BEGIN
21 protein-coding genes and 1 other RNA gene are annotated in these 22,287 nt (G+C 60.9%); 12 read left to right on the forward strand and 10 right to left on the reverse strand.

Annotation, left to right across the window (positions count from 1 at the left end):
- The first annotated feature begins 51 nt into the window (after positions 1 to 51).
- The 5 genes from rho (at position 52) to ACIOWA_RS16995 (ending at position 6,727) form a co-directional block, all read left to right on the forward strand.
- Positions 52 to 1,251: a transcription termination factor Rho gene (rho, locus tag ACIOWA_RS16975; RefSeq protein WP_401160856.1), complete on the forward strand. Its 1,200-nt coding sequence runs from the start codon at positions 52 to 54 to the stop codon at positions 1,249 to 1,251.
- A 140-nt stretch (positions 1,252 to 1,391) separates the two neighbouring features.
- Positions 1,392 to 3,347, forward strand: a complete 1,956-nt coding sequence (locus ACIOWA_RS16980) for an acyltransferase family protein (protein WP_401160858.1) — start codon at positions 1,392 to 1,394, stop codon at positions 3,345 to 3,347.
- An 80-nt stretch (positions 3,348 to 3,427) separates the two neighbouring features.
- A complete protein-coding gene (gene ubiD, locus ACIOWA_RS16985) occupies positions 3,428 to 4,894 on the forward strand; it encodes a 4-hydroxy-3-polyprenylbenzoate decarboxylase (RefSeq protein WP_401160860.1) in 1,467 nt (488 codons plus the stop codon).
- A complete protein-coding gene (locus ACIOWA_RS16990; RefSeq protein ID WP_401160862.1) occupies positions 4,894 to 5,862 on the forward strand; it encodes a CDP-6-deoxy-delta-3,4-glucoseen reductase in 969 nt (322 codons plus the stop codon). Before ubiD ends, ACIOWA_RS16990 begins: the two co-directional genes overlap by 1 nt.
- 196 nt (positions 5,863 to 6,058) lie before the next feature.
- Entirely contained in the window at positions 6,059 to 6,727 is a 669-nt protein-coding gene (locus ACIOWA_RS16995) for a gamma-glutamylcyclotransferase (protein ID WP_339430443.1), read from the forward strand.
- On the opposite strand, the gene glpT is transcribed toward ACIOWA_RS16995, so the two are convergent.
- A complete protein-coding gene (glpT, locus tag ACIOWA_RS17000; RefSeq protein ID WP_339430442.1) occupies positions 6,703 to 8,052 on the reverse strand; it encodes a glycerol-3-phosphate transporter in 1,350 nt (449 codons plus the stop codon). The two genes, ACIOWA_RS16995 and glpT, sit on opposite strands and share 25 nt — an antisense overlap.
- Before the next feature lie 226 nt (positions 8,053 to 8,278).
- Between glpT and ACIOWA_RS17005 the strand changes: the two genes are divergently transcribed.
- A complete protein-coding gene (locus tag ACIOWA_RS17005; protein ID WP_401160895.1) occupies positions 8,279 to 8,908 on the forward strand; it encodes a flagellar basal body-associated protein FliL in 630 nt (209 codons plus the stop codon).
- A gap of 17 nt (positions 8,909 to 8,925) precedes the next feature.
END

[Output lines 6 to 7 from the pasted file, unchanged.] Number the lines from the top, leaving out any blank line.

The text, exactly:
- A 140-nt stretch (positions 1,252 to 1,391) separates the two neighbouring features.
- Positions 1,392 to 3,347, forward strand: a complete 1,956-nt coding sequence (locus ACIOWA_RS16980) for an acyltransferase family protein (protein WP_401160858.1) — start codon at positions 1,392 to 1,394, stop codon at positions 3,345 to 3,347.